modestly keeping in the background, and sheltering herself under the
very humility of her position, she had been in truth the intellect, the
energy, and the strong will, of her master. Her influence over him had,
besides, been so powerful, that it had survived her, and that she had
been obeyed even in the grave.

Although cruelly humiliated by this confession of her husband's, the
countess had sufficient self-control not to blame him for his weakness.
She said to herself, -

"Well, be it so. For his happiness and for our peace, I will stoop to
play the part Nancy played."

This was more easily said than done; for the count was not the man to be
led openly, nor was he willing to listen to good advice, simply because
it was good. Irritable, jealous, and despotic, like all weak men, he
dreaded nothing so much as what he called an insult to his authority.
He meant to be master everywhere, in every thing, and forever. He was so
sensitive on this point, that his wife had only to show the shadow of a
purpose of her own, and he went instantly to work to oppose and prohibit

"I am not a weather-cock!" was one of his favorite sayings.

Poor fellow! He did not know that those who turn to the opposite side of
the wind, nevertheless turn, as well as those who go with the wind. The
countess knew it; and this knowledge made her strong. After working for
many months patiently and cautiously, she thought she had learnt the
secret of managing him, and that henceforth she would be able to control
his will whenever she was in earnest.

The opportunity to make the experiment came very soon. Although the
great people of the neighborhood had generally come round and treated
her quite fairly now, especially since she had become an heiress, the
countess found her position unpleasant, and was anxious to leave the
country. It recalled to her, besides, too many painful memories. There
were certain roads and lanes which she could never pass without a pang
at her heart. On the other hand, it was well known that the count had
sworn he would end his life in the province. He hated large cities; and
the mere idea of leaving his castle, where every thing was arranged to
suit his habits, made him seriously angry.

People would not believe it, therefore, when report first arose that
he was going to leave Ville-Handry, that he had bought a town-house
in Paris and that he would shortly go there to establish himself
permanently in the capital.

"It was much against the will of the countess," he said, full of delight
at her disappointment. "She would not agree to it at all; but I am not a
weather-cock. I insisted on having my way, and she yielded at last."

So that in the latter part of October, in 1851, the Count and the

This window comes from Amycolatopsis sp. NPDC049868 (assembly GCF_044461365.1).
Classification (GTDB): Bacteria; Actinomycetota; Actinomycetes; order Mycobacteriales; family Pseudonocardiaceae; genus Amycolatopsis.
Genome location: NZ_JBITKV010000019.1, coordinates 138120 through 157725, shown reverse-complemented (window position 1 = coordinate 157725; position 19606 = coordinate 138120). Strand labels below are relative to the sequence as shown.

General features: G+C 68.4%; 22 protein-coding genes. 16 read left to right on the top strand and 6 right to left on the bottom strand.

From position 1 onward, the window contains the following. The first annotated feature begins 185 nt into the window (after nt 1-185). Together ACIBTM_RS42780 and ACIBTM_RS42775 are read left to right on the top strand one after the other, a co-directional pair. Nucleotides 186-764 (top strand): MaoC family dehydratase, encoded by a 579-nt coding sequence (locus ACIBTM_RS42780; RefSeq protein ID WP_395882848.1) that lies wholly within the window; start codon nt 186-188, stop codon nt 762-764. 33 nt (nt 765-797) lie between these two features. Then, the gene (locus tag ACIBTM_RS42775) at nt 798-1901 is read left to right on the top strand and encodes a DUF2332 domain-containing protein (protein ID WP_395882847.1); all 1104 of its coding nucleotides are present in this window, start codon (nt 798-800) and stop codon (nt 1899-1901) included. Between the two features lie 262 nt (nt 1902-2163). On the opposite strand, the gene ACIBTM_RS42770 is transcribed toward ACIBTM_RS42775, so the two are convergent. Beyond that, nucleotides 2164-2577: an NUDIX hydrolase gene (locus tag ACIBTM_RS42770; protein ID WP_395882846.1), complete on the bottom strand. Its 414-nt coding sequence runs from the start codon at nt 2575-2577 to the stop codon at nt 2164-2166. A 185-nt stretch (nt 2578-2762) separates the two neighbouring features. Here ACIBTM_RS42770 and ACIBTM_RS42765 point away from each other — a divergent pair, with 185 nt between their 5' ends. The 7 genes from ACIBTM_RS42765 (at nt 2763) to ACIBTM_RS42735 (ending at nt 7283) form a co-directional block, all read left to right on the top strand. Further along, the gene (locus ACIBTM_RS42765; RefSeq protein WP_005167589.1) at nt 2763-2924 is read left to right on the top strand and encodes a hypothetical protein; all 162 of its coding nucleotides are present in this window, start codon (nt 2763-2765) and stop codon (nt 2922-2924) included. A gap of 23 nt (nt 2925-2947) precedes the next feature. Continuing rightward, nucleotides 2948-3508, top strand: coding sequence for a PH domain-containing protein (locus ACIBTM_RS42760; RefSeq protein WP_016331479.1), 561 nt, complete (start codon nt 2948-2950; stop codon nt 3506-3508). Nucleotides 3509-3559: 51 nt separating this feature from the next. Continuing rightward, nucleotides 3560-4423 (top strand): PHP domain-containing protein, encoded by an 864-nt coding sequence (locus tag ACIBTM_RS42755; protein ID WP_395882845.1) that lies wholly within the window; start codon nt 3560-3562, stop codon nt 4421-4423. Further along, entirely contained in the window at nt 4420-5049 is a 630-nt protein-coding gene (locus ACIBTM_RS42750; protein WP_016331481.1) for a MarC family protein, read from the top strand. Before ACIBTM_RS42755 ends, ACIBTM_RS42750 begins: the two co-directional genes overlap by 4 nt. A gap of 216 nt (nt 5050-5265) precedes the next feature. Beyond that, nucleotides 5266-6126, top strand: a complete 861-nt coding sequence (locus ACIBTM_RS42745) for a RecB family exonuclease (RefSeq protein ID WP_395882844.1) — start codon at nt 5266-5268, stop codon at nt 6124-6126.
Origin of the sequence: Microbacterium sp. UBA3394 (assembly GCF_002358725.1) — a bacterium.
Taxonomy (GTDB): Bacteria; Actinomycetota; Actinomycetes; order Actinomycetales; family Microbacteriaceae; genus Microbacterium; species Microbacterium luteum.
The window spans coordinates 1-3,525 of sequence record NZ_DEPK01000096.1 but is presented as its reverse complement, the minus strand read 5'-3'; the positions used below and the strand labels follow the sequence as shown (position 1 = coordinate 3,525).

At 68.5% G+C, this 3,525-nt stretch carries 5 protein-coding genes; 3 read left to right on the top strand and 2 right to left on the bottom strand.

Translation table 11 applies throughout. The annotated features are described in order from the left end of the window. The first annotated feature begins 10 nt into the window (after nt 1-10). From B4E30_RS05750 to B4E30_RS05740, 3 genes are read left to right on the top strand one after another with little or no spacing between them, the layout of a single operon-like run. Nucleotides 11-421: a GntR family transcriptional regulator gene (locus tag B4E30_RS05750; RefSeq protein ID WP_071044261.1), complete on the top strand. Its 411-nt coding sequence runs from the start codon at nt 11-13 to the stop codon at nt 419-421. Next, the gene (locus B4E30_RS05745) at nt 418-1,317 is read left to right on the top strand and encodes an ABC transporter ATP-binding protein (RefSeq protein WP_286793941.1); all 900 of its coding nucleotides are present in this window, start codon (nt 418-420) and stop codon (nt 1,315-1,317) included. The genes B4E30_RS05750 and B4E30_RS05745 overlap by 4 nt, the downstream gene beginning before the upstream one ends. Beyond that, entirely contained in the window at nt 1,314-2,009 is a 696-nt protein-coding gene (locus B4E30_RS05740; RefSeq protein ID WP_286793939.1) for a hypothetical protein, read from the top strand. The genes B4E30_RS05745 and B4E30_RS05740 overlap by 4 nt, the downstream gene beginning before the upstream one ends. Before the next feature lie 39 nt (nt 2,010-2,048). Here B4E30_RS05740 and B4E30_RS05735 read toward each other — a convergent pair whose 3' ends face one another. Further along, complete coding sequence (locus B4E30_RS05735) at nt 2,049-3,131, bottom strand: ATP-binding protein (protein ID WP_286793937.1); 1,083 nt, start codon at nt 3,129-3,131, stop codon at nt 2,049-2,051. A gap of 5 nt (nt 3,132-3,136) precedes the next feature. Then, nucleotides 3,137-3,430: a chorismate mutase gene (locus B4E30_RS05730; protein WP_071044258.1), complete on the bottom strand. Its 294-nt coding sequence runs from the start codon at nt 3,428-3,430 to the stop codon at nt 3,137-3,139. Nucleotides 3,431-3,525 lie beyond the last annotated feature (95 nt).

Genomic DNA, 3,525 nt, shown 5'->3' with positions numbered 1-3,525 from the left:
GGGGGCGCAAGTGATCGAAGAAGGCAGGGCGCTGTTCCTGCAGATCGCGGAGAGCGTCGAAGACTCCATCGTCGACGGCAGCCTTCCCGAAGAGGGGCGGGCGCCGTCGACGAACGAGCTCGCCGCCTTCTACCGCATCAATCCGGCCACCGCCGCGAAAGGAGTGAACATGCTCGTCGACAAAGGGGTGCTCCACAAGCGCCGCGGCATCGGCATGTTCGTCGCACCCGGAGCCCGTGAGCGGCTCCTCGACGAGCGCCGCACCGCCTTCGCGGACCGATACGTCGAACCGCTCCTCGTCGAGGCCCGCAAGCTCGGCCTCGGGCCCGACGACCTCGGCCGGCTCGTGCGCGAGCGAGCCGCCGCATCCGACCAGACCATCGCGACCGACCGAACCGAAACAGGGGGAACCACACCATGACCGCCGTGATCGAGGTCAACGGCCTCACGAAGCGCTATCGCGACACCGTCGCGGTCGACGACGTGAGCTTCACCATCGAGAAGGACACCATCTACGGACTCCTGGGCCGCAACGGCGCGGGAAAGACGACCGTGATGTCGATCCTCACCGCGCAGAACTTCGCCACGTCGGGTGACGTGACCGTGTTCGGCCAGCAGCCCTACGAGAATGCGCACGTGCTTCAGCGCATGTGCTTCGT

Countess Ville-Handry moved into the magnificent house in Varennes
Street, a princely mansion, which, however, did not cost them more than
a third of its actual value, as they happened to buy at a time when real
estate was very low.

But it had been comparatively child's play to bring the count to Paris;
the real difficulty was to keep him there. Nothing was more likely than
that, deprived of the active exercise and the fresh air he enjoyed in
the country, he should miss his many occupations and duties, and either
succumb to weariness, or seek refuge in dissipation. His wife foresaw
this difficulty, and looked for an object that might give the count
abundant employment and amusement.

Already before leaving home she had dropped in his mind the seed of
that passion, which, in a man of fifty, can take the place of all
others, - ambition. Thus he came to Paris with the secret desire and the
hope of becoming a leader in politics, and making his mark in some great
affair of state.

The countess however, aware of the dangers which beset a man who
ventures upon such slippery ground, determined first to examine the
condition of things so as to be able to warn him in time. Fortunately
her fortune and her name were of great service to her in this
enterprise. She managed to assemble at her house all the celebrities of
the day. Her relations helped her; and soon her Wednesdays and Saturdays
became famous in Paris. People exerted themselves to the utmost to
obtain an invitation to her state dinners, or her smaller parties on
Sundays. Her house in Varennes Street was looked upon as neutral ground,
where political intrigues and party strife were alike tabooed. The
countess spent a whole winter in making her observations.

The world, seeing her sit modestly by her fireside, thought she was
wholly occupied with her pretty daughter, Henrietta, who was always
playing or reading by her side. But she was all the time listening, and
trying, with all her mental powers, to understand the great questions
of the day. She studied characters; watched the passions of some, and
discovered the cunning tricks of others, ever anxious to find out what
enemies she would have to fear, and what allies to conciliate. Like one